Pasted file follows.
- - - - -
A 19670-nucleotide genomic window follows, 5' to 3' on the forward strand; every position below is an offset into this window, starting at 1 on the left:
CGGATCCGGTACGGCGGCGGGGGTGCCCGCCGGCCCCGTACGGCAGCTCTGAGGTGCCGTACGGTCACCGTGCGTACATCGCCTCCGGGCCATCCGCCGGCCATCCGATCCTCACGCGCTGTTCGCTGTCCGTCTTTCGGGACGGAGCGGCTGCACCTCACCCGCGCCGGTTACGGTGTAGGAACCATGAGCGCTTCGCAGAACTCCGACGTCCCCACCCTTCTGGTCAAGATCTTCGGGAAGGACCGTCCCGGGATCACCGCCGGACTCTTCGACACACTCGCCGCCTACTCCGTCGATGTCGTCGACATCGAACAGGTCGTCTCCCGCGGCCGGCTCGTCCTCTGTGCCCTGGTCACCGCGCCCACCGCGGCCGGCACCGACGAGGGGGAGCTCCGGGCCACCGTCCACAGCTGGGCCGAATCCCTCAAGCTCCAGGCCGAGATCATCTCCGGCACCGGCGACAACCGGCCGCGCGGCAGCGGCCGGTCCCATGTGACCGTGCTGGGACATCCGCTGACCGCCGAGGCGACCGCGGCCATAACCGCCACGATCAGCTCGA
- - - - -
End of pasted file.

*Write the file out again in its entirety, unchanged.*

A 19670-nucleotide genomic window follows, 5' to 3' on the forward strand; every position below is an offset into this window, starting at 1 on the left:
CGGATCCGGTACGGCGGCGGGGGTGCCCGCCGGCCCCGTACGGCAGCTCTGAGGTGCCGTACGGTCACCGTGCGTACATCGCCTCCGGGCCATCCGCCGGCCATCCGATCCTCACGCGCTGTTCGCTGTCCGTCTTTCGGGACGGAGCGGCTGCACCTCACCCGCGCCGGTTACGGTGTAGGAACCATGAGCGCTTCGCAGAACTCCGACGTCCCCACCCTTCTGGTCAAGATCTTCGGGAAGGACCGTCCCGGGATCACCGCCGGACTCTTCGACACACTCGCCGCCTACTCCGTCGATGTCGTCGACATCGAACAGGTCGTCTCCCGCGGCCGGCTCGTCCTCTGTGCCCTGGTCACCGCGCCCACCGCGGCCGGCACCGACGAGGGGGAGCTCCGGGCCACCGTCCACAGCTGGGCCGAATCCCTCAAGCTCCAGGCCGAGATCATCTCCGGCACCGGCGACAACCGGCCGCGCGGCAGCGGCCGGTCCCATGTGACCGTGCTGGGACATCCGCTGACCGCCGAGGCGACCGCGGCCATAACCGCCACGATCAGCTCGA